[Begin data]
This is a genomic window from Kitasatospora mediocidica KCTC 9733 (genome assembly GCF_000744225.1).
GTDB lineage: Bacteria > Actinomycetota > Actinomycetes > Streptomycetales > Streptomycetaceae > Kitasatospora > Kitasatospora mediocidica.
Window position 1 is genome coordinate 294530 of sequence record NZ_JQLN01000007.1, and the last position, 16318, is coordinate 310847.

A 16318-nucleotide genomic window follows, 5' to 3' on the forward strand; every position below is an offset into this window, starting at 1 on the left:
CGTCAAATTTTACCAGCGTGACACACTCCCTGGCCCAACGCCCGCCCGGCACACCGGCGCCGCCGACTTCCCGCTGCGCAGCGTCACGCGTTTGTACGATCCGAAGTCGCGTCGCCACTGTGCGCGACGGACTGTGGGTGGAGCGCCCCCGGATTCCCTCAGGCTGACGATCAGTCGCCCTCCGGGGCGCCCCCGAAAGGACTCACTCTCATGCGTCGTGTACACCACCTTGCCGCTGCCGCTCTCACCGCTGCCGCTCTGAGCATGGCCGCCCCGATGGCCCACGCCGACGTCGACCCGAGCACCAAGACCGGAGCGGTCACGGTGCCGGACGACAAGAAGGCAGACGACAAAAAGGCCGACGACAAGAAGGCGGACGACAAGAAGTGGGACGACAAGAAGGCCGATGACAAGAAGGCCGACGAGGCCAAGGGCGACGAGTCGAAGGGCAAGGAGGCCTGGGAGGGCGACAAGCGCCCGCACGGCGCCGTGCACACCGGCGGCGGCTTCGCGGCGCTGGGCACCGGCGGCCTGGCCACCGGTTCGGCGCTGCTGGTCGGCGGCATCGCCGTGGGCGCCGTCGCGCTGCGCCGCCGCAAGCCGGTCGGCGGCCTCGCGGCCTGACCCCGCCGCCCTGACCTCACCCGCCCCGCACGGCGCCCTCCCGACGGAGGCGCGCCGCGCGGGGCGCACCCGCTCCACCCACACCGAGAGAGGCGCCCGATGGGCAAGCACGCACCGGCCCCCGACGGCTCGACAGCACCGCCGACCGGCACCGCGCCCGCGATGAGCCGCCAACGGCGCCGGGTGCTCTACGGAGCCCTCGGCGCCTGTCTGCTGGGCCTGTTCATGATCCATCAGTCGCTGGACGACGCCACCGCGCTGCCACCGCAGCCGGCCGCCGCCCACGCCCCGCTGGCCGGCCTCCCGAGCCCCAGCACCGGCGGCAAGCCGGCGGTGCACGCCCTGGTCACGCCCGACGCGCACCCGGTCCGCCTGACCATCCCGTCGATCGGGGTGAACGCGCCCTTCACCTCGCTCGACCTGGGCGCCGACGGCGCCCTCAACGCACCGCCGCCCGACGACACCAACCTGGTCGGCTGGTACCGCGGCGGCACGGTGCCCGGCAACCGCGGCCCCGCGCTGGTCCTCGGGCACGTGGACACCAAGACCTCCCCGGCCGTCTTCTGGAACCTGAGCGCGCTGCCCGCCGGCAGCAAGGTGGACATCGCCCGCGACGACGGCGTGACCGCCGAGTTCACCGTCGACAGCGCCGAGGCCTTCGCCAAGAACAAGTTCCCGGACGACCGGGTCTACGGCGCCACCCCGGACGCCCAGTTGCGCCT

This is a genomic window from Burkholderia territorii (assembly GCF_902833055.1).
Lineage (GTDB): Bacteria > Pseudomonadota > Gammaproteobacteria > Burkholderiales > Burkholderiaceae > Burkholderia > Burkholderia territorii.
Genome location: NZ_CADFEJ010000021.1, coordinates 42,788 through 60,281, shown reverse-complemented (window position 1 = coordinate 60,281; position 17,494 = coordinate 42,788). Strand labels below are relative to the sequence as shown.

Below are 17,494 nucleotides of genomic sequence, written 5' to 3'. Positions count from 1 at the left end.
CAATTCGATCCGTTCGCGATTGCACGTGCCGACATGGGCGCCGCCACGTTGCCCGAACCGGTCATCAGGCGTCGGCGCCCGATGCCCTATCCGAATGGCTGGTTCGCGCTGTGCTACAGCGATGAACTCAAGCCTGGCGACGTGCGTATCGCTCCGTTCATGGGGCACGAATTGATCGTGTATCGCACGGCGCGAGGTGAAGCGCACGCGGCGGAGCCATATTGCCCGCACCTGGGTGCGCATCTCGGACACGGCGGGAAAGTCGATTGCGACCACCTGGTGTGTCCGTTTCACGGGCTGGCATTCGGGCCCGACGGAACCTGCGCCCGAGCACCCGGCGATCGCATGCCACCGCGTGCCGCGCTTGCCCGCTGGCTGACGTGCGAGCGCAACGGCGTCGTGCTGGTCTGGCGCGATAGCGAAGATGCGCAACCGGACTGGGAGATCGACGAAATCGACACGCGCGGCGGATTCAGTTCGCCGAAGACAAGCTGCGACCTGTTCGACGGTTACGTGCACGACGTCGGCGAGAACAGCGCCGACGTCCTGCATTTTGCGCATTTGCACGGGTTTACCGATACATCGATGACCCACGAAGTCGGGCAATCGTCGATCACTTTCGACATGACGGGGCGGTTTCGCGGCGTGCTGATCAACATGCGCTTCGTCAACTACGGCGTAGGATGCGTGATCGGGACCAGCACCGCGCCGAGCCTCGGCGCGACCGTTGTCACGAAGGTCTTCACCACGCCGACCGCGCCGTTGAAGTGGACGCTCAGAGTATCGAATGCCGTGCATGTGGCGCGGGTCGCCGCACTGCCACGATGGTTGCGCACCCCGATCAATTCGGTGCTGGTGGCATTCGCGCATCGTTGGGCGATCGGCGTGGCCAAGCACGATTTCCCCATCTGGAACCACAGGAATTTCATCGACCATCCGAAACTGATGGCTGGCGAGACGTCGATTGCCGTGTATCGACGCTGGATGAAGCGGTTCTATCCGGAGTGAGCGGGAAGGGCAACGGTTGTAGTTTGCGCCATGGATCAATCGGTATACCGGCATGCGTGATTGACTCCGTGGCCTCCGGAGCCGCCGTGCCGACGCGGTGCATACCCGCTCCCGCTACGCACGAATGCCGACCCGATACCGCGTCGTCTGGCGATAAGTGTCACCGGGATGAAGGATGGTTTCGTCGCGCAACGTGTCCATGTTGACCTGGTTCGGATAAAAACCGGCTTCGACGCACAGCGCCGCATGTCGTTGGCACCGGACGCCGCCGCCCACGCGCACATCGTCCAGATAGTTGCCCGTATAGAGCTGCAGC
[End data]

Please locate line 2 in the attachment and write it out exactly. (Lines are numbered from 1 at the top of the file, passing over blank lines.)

GTDB lineage: Bacteria > Actinomycetota > Actinomycetes > Streptomycetales > Streptomycetaceae > Kitasatospora > Kitasatospora mediocidica.